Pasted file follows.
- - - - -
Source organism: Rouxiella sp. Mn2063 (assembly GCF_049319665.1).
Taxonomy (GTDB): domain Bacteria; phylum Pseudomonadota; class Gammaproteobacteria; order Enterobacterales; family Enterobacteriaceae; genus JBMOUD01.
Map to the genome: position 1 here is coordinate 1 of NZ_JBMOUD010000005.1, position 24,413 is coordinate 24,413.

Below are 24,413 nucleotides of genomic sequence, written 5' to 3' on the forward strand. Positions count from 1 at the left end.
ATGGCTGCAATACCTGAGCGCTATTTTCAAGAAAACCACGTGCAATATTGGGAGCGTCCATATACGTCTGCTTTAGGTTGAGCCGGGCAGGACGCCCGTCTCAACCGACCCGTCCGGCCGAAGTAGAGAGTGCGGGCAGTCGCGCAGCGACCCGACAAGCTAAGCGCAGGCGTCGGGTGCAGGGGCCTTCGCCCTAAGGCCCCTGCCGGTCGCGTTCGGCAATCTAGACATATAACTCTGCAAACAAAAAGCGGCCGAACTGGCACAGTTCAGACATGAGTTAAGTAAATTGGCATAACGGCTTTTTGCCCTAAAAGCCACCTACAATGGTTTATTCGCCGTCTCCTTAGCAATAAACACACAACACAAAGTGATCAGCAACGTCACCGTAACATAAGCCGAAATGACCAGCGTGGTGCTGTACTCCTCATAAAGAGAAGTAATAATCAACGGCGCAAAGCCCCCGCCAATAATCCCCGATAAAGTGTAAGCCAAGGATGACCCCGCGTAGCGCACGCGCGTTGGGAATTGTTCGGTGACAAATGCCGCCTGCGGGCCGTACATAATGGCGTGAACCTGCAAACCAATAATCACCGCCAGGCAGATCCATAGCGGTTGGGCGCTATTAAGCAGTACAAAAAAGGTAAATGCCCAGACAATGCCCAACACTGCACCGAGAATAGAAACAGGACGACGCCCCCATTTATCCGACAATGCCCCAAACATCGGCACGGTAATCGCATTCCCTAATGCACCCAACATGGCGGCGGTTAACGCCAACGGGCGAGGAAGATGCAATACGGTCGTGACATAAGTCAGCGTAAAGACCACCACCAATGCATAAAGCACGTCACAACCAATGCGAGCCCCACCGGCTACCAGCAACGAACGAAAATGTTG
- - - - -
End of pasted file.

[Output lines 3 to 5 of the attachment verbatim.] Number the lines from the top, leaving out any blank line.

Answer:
Map to the genome: position 1 here is coordinate 1 of NZ_JBMOUD010000005.1, position 24,413 is coordinate 24,413.

Below are 24,413 nucleotides of genomic sequence, written 5' to 3' on the forward strand. Positions count from 1 at the left end.
ATGGCTGCAATACCTGAGCGCTATTTTCAAGAAAACCACGTGCAATATTGGGAGCGTCCATATACGTCTGCTTTAGGTTGAGCCGGGCAGGACGCCCGTCTCAACCGACCCGTCCGGCCGAAGTAGAGAGTGCGGGCAGTCGCGCAGCGACCCGACAAGCTAAGCGCAGGCGTCGGGTGCAGGGGCCTTCGCCCTAAGGCCCCTGCCGGTCGCGTTCGGCAATCTAGACATATAACTCTGCAAACAAAAAGCGGCCGAACTGGCACAGTTCAGACATGAGTTAAGTAAATTGGCATAACGGCTTTTTGCCCTAAAAGCCACCTACAATGGTTTATTCGCCGTCTCCTTAGCAATAAACACACAACACAAAGTGATCAGCAACGTCACCGTAACATAAGCCGAAATGACCAGCGTGGTGCTGTACTCCTCATAAAGAGAAGTAATAATCAACGGCGCAAAGCCCCCGCCAATAATCCCCGATAAAGTGTAAGCCAAGGATGACCCCGCGTAGCGCACGCGCGTTGGGAATTGTTCGGTGACAAATGCCGCCTGCGGGCCGTACATAATGGCGTGAACCTGCAAACCAATAATCACCGCCAGGCAGATCCATAGCGGTTGGGCGCTATTAAGCAGTACAAAAAAGGTAAATGCCCAGACAATGCCCAACACTGCACCGAGAATAGAAACAGGACGACGCCCCCATTTATCCGACAATGCCCCAAACATCGGCACGGTAATCGCATTCCCTAATGCACCCAACATGGCGGCGGTTAACGCCAACGGGCGAGGAAGATGCAATACGGTCGTGACATAAGTCAGCGTAAAGACCACCACCAATGCATAAAGCACGTCACAACCAATGCGAGCCCCACCGGCTACCAGCAACGAACGAAAATGTTG